In Japan, which is sparring with China and Russia over niggling territorial disputes, Prime Minister Naoto Kan praised Obama for “constantly standing by Japan’s side.” In turn, Obama described the US-Japan alliance as a cornerstone of regional security. Analysts said Obama’s public show of support was intended to remind China that the US is still militarily engaged in Northeast Asia, despite its economic pains at home and a grueling fight in Afghanistan.
“There is no doubt that Obama had China in mind, that he wanted to send a signal that Japan is a very important ally, and that the US could use its position in Asia, through Japan, to counterbalance China,” says Koichi Nakano, a professor of political science at Sophia University in Tokyo.
Such a strategy was more circumspect in India and Indonesia, two potential counterweights on China’s southern flanks. Both countries were flattered by Obama’s keen attention to their economic clout and democratic credentials. But talk of strategic partnerships raised questions over the price of being seen as US outposts against a rising China.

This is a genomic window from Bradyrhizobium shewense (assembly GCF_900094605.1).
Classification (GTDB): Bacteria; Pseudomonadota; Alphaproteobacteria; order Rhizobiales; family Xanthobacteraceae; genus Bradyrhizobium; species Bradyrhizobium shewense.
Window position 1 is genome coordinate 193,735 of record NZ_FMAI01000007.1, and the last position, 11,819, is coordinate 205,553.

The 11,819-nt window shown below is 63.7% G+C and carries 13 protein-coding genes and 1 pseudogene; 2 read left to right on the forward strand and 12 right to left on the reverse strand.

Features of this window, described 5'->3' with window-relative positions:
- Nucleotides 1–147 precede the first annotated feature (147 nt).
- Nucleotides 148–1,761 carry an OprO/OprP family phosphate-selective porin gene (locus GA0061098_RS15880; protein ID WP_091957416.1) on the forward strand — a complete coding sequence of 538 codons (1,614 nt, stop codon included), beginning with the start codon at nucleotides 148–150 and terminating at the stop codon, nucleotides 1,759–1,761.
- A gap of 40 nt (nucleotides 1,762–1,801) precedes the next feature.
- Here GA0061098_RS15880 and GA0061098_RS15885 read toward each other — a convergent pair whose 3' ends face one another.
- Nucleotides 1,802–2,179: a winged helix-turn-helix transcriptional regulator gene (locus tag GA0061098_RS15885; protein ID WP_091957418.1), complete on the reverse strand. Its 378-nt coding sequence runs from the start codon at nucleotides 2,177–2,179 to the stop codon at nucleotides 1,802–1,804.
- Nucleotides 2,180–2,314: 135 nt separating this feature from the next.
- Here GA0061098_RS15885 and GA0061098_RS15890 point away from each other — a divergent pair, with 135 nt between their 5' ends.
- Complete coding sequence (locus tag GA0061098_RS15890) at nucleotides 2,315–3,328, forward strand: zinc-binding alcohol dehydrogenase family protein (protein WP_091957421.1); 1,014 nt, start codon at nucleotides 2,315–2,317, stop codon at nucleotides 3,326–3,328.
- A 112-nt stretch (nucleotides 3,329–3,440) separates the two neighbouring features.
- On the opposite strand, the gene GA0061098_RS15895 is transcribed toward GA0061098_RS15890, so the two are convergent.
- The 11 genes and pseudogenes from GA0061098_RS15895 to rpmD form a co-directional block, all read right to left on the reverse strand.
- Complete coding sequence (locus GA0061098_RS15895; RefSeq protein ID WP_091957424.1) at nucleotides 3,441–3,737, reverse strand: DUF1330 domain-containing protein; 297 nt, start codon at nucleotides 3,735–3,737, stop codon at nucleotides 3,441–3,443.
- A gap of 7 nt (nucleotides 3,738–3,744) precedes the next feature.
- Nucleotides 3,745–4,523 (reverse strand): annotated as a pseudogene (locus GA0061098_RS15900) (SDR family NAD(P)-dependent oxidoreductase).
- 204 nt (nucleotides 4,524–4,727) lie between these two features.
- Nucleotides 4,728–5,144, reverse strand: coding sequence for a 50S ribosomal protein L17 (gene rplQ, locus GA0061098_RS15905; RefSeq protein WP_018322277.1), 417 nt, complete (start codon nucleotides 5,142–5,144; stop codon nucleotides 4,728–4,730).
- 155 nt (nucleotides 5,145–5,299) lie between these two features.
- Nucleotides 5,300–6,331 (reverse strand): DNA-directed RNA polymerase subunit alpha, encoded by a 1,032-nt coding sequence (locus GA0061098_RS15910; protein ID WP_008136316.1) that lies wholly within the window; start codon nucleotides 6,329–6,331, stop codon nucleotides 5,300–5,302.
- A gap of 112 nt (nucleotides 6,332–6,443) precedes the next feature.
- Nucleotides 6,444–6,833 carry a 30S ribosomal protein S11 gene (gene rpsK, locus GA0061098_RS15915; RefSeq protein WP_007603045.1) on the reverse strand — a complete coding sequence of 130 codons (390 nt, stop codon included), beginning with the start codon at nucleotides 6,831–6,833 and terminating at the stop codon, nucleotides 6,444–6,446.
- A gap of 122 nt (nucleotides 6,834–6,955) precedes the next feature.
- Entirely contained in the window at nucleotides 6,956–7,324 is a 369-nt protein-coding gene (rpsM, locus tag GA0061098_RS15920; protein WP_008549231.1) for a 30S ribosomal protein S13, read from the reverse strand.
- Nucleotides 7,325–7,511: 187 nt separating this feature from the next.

Indian analysts say conservative defense officials, who jealously prize India’s neutrality, are suspicious of US intentions. US military aid to Pakistan, a hostile neighbor, is controversial, to say the least. This is why three defense pacts aimed at boosting interoperability between the two militaries went unsigned during Obama’s visit. But analysts say that doesn’t preclude a joint hedging strategy against future Chinese aggression, if it suits India.